In Bernheimer v. First National Bank of K. C., 359 Mo. 1119, 225 S.W.2d 745, the scrivener testified as to what testatrix had told him, in connection with drafting of a certain clause of the will, what her desires were. This testimony was excluded by the trial court on the ground that the intention of the testatrix must be determined solely from the contents of the will and this ruling was upheld by this court.

In Wooley v. Hays et al., 285 Mo. 566, 226 S.W. 842, 16 A.L.R. 1, the trial court received testimony as to what the testator's intentions were by admitting testimony of his conversation at the time of drawing the will. In rendering its decree, the Chancellor struck that testimony out and refused to consider it. This court held that parole testimony was permitted to identify the property of the testator or correct name of devisee so as to put the court in testator's position in order to interpret words of the will correctly, but held that no evidence, as to what the testator said as to his intention or what the scrivener meant by words used, should be admitted.

In Aurien v. Security National Bank Savings & Trust Co. of St. Louis, Mo.App., 137 S.W.2d 679, it was held that parole evidence as to testator's declarations concerning his intention, whether made before, at the time of, or subsequent to the execution of the will is incompetent upon the question of the construction to be given the language of the instrument. It was further held that though the admission of this testimony by the trial court was erroneous, that the appellate *625 court would not consider it and therefore though error, it did not justify a reversal.

In Marr v. Marr, 342 Mo. 656, 117 S.W.2d 230, evidence was admitted of what the testator said his intention was, and it was held this was error but that it need not cause a reversal of the case because the Supreme Court would exclude that testimony from consideration, the matter being in equity.

In Lankford v. Lankford, 348 Mo. 1170, 159 S.W.2d 264, evidence of the declarations of the testator was accepted in evidence to show his intention in disposing of this estate. It was held this was incompetent.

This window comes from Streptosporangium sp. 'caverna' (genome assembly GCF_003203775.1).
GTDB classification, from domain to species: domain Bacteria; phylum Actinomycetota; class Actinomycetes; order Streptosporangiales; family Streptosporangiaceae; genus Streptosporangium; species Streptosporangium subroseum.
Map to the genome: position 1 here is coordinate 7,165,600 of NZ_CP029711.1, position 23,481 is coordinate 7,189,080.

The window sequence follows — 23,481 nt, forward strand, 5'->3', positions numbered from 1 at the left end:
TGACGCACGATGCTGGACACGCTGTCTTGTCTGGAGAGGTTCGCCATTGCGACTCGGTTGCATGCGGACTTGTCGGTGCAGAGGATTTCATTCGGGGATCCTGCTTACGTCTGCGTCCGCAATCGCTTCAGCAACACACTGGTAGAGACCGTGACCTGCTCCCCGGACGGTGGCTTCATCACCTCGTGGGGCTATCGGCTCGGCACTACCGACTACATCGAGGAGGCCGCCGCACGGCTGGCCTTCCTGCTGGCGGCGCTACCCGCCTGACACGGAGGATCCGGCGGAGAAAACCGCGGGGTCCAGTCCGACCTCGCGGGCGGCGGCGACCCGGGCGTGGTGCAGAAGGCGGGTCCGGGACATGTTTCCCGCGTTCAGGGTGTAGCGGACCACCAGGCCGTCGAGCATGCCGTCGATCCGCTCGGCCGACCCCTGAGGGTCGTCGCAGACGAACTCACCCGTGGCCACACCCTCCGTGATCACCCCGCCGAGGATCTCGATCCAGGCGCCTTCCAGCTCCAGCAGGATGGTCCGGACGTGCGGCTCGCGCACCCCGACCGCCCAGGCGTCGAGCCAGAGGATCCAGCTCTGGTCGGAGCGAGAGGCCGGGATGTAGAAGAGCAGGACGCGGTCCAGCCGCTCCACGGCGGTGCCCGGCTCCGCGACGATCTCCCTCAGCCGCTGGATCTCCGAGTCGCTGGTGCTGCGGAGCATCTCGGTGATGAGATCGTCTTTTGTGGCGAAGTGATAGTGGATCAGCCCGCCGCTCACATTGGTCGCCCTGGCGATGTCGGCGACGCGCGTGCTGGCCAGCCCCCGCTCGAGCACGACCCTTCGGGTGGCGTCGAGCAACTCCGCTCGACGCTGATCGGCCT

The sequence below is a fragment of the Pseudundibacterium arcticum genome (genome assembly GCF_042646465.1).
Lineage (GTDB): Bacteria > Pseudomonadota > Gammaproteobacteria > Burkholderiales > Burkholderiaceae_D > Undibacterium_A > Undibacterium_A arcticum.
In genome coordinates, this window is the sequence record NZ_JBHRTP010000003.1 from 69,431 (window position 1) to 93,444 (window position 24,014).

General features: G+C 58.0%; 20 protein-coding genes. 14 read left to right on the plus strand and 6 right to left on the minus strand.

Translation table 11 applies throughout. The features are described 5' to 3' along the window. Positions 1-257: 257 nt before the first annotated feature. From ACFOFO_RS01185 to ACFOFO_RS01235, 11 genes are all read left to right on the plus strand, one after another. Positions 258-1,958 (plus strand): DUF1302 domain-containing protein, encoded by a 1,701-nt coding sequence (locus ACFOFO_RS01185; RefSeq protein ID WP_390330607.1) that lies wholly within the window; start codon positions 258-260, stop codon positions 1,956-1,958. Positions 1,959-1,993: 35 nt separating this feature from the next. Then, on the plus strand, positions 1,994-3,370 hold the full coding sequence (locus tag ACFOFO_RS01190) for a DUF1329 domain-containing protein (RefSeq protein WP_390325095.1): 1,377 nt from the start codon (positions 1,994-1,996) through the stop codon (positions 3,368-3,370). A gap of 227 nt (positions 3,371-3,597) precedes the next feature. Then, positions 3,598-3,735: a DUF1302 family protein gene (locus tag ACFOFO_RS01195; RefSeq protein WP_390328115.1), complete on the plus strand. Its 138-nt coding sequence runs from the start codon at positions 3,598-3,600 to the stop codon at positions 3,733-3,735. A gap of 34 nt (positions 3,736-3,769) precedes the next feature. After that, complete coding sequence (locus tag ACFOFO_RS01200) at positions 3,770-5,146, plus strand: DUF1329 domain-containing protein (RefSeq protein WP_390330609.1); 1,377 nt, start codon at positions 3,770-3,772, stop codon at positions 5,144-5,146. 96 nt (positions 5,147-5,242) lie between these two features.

An examination of the testimony of Judge Holman and Lela Loew does not show any statements of testatrix as to her intentions. Testimony of the relationship of the parties and the testatrix's feelings toward them was not error though in this case, as we view it, this testimony was of very little, if any, probative value.

As to the allowance of attorney's fees to appellant's counsel payable from the estate.

In the petition, it is alleged that the executors of the will have given notice to plaintiff "that, owing to the uncertain terms of the will, they are unable to make a partial distribution of the assets of said estate now due to be made and that before a distribution of the estate can be effected, and as a condition thereto, a construction of the terms of said will must be had and obtained by the Court of competent jurisdiction. That pursuant to said notice and direction * * *" plaintiff believes that Section 8 of the will should be construed.

These allegations were denied by the executors in their answer. The only evidence bearing upon this disputed question was a letter, attached to the motion for new trial, and received as evidence, dated October 20, 1948, from Judge Holman, one of the executors, to one of appellant's attorneys which states:

"The year has expired within which a suit might have been filed to contest the will of Miss Hammons or file claims against her estate. I think it is now the duty of the executors to go forward with the view of completing the administration of the estate at the earliest possible date. This, of necessity, will take some time, but we would be in a position to make a very substantial partial distribution except for a possible controversy over the construction of clause 8 of the will.

"I have not talked with you or heard from you relative to this matter since we were in St. Louis in January. We are interested in ascertaining whether or not it is still Mrs. Obetz' contention that she is entitled to one-half of the estate under that clause. If it is not, we could proceed with the partial distribution. If that is still her contention then it would seem prudent that in some way litigation be commenced with a view of a final binding determination of that question at an early date. Will you please let me hear from you in the very near future concerning her attitude?"

As we view it, this was more a letter of inquiry than direction. No one could possibly benefit by this litigation but appellant and defendant Lela Loew, who, in her answer was insisting that the residue of the estate be distributed according to the provisions of paragraph 10, and that the words "personal property" in paragraph 8 meant tangible property similar to jewelry and clothing, that is, "personal effects". We do not think that under the circumstances it would be equitable and just for the estate to be burdened with paying the attorneys' fees of the appellant. The Chancellor so held and we see no reason to overturn that decision. Sec. 1135, Mo.R.S.A. Littleton v. General American Life Ins. Co., Mo. App., 136 S.W.2d 433. St. Louis Union Trust Co. v. Kaltenbach, 353 Mo. 1114, 186 S.W.2d 578, 579. The judgment of the trial court should be affirmed.

It is so ordered.

All concur.